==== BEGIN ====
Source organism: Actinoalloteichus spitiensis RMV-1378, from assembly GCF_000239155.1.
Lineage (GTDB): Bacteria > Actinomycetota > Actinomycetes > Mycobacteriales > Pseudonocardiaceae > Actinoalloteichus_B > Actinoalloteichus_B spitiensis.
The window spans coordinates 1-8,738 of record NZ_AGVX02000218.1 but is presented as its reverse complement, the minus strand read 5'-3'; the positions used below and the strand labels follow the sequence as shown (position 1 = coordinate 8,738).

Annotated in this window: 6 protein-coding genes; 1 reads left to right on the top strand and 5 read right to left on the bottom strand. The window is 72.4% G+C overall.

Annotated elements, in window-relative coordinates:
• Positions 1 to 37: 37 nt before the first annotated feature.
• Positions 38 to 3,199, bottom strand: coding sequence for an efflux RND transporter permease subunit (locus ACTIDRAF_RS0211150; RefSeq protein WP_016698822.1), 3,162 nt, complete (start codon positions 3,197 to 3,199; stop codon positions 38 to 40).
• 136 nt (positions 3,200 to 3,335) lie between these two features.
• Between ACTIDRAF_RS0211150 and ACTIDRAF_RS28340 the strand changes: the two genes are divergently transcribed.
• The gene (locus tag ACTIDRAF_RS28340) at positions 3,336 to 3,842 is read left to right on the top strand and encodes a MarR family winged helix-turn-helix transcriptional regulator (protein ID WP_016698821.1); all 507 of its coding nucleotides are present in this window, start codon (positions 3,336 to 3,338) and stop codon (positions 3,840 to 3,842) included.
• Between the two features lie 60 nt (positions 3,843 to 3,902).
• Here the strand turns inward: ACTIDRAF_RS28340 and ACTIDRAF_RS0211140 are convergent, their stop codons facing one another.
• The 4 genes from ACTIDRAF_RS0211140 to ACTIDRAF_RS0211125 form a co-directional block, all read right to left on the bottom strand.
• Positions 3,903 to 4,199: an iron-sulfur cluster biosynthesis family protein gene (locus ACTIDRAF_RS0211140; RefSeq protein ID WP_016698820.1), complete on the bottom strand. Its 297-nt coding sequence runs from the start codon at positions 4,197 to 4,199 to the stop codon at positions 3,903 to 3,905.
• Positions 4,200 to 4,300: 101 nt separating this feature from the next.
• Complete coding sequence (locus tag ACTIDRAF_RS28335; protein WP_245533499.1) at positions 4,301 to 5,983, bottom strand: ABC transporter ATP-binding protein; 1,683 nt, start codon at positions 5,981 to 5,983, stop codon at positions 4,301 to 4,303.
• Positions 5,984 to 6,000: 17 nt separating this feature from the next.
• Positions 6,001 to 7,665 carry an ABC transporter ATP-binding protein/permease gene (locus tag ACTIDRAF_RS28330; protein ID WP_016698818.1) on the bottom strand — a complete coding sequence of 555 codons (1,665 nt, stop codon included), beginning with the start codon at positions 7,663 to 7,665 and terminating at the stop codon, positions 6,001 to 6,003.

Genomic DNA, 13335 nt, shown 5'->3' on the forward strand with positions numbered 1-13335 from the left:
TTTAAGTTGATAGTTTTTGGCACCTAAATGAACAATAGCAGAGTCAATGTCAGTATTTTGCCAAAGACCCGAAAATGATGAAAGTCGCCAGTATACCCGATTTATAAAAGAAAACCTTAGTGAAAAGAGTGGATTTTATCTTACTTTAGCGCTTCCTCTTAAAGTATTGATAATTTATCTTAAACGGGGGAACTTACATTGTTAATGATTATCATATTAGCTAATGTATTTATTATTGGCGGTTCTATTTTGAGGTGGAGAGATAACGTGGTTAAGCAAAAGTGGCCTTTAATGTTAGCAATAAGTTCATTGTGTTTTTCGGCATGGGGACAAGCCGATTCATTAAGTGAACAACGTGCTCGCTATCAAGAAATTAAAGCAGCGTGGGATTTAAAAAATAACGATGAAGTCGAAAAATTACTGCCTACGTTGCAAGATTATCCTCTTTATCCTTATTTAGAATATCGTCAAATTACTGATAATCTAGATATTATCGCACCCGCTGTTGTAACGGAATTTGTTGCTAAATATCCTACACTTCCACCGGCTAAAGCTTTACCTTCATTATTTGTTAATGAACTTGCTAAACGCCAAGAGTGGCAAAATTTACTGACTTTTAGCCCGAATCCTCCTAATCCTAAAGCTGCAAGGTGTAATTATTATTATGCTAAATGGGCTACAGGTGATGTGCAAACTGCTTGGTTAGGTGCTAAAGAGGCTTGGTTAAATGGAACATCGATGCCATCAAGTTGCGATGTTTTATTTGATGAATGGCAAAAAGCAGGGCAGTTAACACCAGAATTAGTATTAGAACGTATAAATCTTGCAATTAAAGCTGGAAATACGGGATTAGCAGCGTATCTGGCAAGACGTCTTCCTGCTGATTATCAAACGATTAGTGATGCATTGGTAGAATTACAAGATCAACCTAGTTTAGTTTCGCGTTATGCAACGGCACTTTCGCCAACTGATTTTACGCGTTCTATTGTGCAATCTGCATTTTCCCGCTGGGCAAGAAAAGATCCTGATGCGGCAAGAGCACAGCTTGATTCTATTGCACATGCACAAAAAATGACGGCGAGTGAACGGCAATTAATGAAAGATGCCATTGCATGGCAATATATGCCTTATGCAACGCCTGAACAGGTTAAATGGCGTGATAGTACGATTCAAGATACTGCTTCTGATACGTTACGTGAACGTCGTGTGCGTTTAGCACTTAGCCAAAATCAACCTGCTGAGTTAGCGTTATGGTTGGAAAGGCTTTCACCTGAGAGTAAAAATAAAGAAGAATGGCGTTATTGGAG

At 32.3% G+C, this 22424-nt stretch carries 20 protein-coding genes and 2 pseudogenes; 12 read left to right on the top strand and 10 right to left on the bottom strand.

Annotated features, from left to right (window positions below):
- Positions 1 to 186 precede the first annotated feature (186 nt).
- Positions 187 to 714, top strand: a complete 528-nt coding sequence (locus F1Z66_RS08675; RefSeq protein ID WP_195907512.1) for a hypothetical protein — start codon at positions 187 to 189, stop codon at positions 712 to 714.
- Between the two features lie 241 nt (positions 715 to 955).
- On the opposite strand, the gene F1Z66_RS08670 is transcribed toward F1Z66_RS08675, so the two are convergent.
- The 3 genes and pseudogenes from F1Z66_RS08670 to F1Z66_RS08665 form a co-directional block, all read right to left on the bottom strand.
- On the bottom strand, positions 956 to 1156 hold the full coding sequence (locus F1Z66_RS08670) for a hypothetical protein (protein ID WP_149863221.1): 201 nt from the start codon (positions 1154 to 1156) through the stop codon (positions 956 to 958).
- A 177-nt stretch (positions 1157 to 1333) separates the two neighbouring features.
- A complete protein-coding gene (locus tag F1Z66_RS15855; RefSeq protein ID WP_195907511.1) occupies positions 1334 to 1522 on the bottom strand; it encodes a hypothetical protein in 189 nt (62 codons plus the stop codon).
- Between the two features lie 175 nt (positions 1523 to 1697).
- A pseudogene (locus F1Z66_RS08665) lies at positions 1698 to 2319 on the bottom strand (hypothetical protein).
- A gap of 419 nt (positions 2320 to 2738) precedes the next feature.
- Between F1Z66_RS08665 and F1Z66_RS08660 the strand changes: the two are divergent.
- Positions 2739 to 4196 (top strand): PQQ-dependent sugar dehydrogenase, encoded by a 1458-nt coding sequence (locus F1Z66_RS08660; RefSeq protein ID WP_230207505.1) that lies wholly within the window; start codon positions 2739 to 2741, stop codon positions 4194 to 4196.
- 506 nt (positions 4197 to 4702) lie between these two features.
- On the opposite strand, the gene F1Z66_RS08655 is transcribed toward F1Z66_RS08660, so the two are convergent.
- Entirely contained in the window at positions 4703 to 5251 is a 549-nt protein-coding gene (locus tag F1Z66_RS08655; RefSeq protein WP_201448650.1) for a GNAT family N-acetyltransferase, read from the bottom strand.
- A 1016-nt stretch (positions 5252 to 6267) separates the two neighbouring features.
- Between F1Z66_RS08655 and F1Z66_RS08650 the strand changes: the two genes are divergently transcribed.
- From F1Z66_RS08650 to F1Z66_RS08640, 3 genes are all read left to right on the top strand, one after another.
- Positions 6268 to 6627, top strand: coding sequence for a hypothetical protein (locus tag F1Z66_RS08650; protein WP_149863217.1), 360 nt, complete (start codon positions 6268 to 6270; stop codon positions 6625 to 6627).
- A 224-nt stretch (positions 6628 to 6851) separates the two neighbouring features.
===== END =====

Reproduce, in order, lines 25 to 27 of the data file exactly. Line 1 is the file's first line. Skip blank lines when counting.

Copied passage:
- Between the two features lie 241 nt (positions 715 to 955).
- On the opposite strand, the gene F1Z66_RS08670 is transcribed toward F1Z66_RS08675, so the two are convergent.
- The 3 genes and pseudogenes from F1Z66_RS08670 to F1Z66_RS08665 form a co-directional block, all read right to left on the bottom strand.